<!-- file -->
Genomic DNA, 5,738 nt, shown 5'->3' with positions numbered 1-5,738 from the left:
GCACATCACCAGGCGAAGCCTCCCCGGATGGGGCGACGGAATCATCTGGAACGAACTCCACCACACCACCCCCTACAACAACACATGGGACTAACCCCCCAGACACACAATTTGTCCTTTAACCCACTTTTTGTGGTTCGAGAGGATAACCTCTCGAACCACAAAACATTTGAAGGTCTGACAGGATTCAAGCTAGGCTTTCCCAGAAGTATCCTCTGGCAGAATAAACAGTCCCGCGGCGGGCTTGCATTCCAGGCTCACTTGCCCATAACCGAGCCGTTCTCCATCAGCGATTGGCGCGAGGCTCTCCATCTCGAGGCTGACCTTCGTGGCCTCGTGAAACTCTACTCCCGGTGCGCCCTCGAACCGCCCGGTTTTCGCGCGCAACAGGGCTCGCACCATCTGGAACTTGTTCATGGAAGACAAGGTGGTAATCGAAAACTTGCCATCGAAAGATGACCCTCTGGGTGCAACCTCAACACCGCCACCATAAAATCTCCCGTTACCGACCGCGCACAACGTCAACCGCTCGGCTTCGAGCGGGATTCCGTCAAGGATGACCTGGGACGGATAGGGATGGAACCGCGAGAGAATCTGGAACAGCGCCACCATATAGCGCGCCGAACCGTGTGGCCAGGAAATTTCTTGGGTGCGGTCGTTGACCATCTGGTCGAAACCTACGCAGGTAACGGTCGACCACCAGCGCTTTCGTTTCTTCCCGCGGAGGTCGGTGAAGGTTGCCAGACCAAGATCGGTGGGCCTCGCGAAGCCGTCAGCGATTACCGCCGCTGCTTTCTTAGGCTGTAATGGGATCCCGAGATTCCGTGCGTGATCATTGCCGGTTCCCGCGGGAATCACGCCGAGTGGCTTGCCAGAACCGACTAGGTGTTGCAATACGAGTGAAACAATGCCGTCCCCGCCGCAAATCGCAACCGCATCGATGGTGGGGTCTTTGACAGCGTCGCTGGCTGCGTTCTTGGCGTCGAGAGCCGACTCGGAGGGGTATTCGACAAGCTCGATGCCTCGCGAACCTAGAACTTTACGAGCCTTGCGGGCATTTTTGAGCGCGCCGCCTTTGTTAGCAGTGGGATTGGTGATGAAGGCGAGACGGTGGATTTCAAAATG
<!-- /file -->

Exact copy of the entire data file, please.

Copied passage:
Genomic DNA, 5,738 nt, shown 5'->3' with positions numbered 1-5,738 from the left:
GCACATCACCAGGCGAAGCCTCCCCGGATGGGGCGACGGAATCATCTGGAACGAACTCCACCACACCACCCCCTACAACAACACATGGGACTAACCCCCCAGACACACAATTTGTCCTTTAACCCACTTTTTGTGGTTCGAGAGGATAACCTCTCGAACCACAAAACATTTGAAGGTCTGACAGGATTCAAGCTAGGCTTTCCCAGAAGTATCCTCTGGCAGAATAAACAGTCCCGCGGCGGGCTTGCATTCCAGGCTCACTTGCCCATAACCGAGCCGTTCTCCATCAGCGATTGGCGCGAGGCTCTCCATCTCGAGGCTGACCTTCGTGGCCTCGTGAAACTCTACTCCCGGTGCGCCCTCGAACCGCCCGGTTTTCGCGCGCAACAGGGCTCGCACCATCTGGAACTTGTTCATGGAAGACAAGGTGGTAATCGAAAACTTGCCATCGAAAGATGACCCTCTGGGTGCAACCTCAACACCGCCACCATAAAATCTCCCGTTACCGACCGCGCACAACGTCAACCGCTCGGCTTCGAGCGGGATTCCGTCAAGGATGACCTGGGACGGATAGGGATGGAACCGCGAGAGAATCTGGAACAGCGCCACCATATAGCGCGCCGAACCGTGTGGCCAGGAAATTTCTTGGGTGCGGTCGTTGACCATCTGGTCGAAACCTACGCAGGTAACGGTCGACCACCAGCGCTTTCGTTTCTTCCCGCGGAGGTCGGTGAAGGTTGCCAGACCAAGATCGGTGGGCCTCGCGAAGCCGTCAGCGATTACCGCCGCTGCTTTCTTAGGCTGTAATGGGATCCCGAGATTCCGTGCGTGATCATTGCCGGTTCCCGCGGGAATCACGCCGAGTGGCTTGCCAGAACCGACTAGGTGTTGCAATACGAGTGAAACAATGCCGTCCCCGCCGCAAATCGCAACCGCATCGATGGTGGGGTCTTTGACAGCGTCGCTGGCTGCGTTCTTGGCGTCGAGAGCCGACTCGGAGGGGTATTCGACAAGCTCGATGCCTCGCGAACCTAGAACTTTACGAGCCTTGCGGGCATTTTTGAGCGCGCCGCCTTTGTTAGCAGTGGGATTGGTGATGAAGGCGAGACGGTGGATTTCAAAATG